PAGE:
Letters to the Editor 


I do not care if Representative Anthony Weiner sends a fully nude photo to anyone he wants to (Politics, Editor's Note, June 9th issue). What I care about is the media storm that was created by his actions and his lies and the resulting distractions from conducting the peoples' business.

The congressman should resign and let the governor appoint a replacement. If he wants to run again in the next election cycle, that's up to him, but we do not need this kind of garbage cluttering the news when there are so many other things toward which we should be turning our attention.

If Weiner had done this while working in the private sector, he would already be applying for unemployment benefits. He needs some counseling and some time off. Perhaps, after that, he will have matured enough to be electable again.

Weiner said that he "panicked," then he said that he had been "hacked." There is no room for panicked reactions when you represent the people. Sorry, congressman, but liberal Democrats need to be able to count on the stability of their contemporaries.

Bill McAfee



In May, the Centers for Disease Control posted a blog on their website, "Preparedness 101: Zombie Apocalypse." While their warning was a joke, America's democratic process is currently being invaded, not by undercover communists nor sneaky socialists but by political zombies. Anyone could be a one: your father, a favorite uncle, a co-worker, or even your best friend. The outbreak is not limited to Democrats or Republicans, conservatives or liberals. Zombies cross the political spectrum.

In movies, they are portrayed as people lacking self awareness, not having individual judgment, and appear to have been hypnotized. Political zombies show similar symptoms. Instead of forming their own beliefs, these zombies simply repeat campaign talking points and forward mass emails written by anonymous authors and funded by unknown companies. Hypnotized by hours of propaganda, political zombies walk around quoting radio and television entertainers as authorities.  

As the presidential election gets closer, we need to prepare for the approaching "Political Zombie Apocalypse." To avoid contamination, concentrate on actual newscasts and steer clear of hypnotizing opinion programs. Either block zombies who forward viral emails whose origins cannot be traced. Fight for self-awareness and focus on forming your own political point of view. Don't become a political zombie.

Brandon Chase Goldsmith


Bachmann Overdrive

Randy Haspel's Rant (June 9th issue) laid out the lineup of nobodies running for the GOP presidential nomination. So many lightweights are actually in the running based solely on their appeal to the rabid Tea Party base. Michelle Bachmann is laughable, as Haspel points out, but the queen remains the queen, namely Sarah Palin.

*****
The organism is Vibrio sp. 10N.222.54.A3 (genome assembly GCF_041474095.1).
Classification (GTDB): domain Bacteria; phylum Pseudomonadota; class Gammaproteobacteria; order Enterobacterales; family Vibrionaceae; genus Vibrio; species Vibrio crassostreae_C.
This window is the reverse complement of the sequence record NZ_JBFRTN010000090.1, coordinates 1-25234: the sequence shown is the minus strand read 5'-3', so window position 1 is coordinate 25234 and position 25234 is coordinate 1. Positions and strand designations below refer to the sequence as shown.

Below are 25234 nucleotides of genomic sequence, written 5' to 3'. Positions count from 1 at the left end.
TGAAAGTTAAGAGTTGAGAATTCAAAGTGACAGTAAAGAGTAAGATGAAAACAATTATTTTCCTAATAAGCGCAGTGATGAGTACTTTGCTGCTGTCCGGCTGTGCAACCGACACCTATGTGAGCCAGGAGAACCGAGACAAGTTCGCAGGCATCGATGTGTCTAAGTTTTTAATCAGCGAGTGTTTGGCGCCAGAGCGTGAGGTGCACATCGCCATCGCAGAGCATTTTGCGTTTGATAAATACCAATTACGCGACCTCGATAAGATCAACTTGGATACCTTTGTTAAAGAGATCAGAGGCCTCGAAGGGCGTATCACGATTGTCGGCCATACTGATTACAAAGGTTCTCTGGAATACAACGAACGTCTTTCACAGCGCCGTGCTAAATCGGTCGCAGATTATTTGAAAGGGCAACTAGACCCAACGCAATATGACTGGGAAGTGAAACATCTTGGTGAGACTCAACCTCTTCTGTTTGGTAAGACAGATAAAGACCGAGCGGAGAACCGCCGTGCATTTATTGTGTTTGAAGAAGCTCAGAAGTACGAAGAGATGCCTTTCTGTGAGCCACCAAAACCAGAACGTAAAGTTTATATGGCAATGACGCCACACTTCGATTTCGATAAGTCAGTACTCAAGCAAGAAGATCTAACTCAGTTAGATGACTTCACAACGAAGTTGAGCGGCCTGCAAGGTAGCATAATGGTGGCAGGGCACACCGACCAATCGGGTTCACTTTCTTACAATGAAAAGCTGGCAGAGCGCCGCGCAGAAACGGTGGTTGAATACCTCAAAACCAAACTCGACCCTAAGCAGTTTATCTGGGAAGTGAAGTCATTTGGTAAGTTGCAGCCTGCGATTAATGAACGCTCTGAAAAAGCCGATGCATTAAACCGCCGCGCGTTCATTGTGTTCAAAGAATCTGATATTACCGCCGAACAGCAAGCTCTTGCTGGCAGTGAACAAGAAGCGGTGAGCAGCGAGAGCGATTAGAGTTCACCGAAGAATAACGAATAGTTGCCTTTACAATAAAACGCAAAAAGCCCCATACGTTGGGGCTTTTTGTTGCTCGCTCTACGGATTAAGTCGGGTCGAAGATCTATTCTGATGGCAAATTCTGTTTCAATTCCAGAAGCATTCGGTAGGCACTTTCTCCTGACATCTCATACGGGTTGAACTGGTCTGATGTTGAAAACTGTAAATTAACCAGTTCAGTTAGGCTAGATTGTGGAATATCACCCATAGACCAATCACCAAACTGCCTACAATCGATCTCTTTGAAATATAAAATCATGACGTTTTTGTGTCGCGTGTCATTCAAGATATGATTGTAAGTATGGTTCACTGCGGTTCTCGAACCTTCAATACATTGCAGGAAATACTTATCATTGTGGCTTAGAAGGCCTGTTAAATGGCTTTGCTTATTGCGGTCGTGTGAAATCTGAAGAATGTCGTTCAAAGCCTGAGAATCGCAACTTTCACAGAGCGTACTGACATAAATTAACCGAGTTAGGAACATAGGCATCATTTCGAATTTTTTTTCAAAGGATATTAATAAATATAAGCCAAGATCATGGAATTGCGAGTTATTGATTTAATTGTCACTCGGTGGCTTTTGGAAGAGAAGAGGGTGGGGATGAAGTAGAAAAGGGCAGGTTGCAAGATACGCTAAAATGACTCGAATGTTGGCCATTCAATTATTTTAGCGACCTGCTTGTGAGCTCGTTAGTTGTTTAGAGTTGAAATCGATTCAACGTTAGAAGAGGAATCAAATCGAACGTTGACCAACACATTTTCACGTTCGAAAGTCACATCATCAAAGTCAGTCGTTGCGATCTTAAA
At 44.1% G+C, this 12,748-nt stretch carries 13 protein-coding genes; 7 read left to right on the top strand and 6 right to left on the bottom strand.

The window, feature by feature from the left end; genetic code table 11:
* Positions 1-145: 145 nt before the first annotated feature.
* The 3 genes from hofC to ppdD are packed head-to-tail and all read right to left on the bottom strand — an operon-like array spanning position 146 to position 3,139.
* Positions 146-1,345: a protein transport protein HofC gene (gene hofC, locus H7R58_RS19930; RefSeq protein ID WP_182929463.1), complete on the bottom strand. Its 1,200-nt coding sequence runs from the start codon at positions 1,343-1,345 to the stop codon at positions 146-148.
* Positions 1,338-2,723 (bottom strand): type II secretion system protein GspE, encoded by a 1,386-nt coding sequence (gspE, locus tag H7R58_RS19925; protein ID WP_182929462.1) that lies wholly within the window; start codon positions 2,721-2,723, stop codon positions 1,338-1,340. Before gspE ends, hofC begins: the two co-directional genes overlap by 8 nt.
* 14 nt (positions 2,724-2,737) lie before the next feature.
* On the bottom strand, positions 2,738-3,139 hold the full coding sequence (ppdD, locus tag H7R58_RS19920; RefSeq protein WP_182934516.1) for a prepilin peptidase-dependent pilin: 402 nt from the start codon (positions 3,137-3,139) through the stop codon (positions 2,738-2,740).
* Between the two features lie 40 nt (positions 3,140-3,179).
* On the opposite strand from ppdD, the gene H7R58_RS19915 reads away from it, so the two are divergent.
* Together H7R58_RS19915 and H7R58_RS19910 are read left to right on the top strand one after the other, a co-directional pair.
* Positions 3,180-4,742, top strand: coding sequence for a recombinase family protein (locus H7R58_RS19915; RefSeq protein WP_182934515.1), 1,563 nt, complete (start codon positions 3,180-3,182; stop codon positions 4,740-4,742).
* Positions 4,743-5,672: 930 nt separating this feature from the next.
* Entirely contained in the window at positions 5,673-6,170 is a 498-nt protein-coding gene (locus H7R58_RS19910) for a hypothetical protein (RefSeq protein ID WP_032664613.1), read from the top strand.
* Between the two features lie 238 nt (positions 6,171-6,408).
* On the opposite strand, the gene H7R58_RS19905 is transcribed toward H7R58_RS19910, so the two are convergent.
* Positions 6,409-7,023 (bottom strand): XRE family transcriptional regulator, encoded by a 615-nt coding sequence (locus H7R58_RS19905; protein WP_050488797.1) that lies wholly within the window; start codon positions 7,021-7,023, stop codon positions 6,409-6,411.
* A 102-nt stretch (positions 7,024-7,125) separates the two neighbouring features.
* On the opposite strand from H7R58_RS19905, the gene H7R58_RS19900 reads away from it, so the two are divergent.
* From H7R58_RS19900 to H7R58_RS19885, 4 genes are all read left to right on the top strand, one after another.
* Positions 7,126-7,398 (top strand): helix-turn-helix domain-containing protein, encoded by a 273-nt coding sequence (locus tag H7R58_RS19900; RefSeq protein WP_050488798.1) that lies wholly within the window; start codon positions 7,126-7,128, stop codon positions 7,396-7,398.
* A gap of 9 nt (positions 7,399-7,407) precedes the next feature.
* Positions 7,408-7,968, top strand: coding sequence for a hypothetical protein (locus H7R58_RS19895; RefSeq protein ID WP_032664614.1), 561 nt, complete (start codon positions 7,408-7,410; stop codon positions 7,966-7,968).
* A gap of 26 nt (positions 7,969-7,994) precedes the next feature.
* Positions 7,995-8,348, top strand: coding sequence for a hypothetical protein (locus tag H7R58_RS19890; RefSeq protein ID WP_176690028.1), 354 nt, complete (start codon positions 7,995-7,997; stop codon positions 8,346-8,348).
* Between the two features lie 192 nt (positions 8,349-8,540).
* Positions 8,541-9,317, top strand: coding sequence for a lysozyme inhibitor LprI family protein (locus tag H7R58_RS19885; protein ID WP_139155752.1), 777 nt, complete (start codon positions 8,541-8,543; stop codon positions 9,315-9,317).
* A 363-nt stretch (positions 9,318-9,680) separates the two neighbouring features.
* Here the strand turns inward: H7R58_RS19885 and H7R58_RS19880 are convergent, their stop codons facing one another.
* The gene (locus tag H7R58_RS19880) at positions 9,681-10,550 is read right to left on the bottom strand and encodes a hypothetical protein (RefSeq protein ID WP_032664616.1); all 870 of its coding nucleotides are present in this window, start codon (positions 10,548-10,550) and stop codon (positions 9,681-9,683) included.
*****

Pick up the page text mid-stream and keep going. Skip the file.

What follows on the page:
Her bus tour around American historic sites is the comedy hit of the summer, so far. Her recasting of the ride of Paul Revere as a mission to warn the British with bells and gunshots is only topped by her subsequent denial that she'd gotten it wrong.

I'm with Haspel. I hope Palin, Bachmann, Newt Gingrich, Rick Perry, Rick Santorum — the whole loony crew — spend the next year trying to outdo each other in appealing to the anti-science, anti-government, anti-Medicare, pro-creationist, Obama's-a-Kenyan wing that has come to represent the modern GOP. After the American people watch six months of primaries featuring that crowd, the party will get what it so richly deserves in 2012 — a total shellacking.

Charles Gibson


My Plate

The USDA's new "MyPlate" dietary logo illustrates graphically the shrinking role of meat and dairy products in our national diet. It replaces meat with a tofu loaf and shunts dairy off the plate. The new logo provides a fitting conclusion to a 30-year record of the Dietary Guidelines recommending replacement of animal products and other fatty foods in our diet with vegetables, fruits, legumes, and whole grains.

There is an historic reason why health authorities have not taken a stronger stand against meat and dairy, as they did with tobacco products three decades ago. In 1977, the Senate Select Committee on Nutrition and Human Needs published dietary goals for the United States, recommending reduced meat consumption. The meat industry influenced the committee to destroy all copies of the report and to remove the offending recommendation. It taught government bureaucrats never to challenge meat consumption. Morris Furman Memphis

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